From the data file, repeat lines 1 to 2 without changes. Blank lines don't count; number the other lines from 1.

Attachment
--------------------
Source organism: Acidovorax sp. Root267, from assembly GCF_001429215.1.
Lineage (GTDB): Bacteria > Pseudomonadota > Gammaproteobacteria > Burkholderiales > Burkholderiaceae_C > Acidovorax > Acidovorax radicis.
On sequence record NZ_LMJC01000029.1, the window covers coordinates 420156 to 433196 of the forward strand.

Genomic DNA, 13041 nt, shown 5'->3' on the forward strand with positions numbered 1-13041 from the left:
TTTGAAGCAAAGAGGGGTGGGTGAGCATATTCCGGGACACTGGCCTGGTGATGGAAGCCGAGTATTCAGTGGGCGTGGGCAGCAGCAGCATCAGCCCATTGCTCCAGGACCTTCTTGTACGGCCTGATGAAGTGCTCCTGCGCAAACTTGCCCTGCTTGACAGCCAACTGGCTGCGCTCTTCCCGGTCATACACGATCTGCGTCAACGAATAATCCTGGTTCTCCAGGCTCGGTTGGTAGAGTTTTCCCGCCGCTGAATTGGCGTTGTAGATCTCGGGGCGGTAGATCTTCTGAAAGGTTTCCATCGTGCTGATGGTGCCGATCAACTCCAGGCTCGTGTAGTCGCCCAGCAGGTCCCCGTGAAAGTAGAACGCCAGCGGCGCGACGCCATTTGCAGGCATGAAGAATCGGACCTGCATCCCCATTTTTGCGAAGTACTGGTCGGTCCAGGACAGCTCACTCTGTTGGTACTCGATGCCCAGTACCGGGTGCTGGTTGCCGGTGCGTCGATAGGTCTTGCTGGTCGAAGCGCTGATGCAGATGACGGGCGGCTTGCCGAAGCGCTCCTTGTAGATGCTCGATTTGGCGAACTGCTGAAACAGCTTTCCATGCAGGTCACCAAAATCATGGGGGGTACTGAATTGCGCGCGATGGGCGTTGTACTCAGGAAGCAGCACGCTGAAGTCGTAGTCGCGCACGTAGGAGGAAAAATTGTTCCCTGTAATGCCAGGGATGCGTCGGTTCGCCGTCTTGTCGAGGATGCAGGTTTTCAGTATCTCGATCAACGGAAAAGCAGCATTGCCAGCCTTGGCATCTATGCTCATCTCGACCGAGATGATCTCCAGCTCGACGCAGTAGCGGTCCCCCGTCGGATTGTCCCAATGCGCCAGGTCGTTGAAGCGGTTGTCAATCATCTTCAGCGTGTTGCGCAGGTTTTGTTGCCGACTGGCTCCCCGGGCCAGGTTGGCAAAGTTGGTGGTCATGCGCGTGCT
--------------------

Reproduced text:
Source organism: Acidovorax sp. Root267, from assembly GCF_001429215.1.
Lineage (GTDB): Bacteria > Pseudomonadota > Gammaproteobacteria > Burkholderiales > Burkholderiaceae_C > Acidovorax > Acidovorax radicis.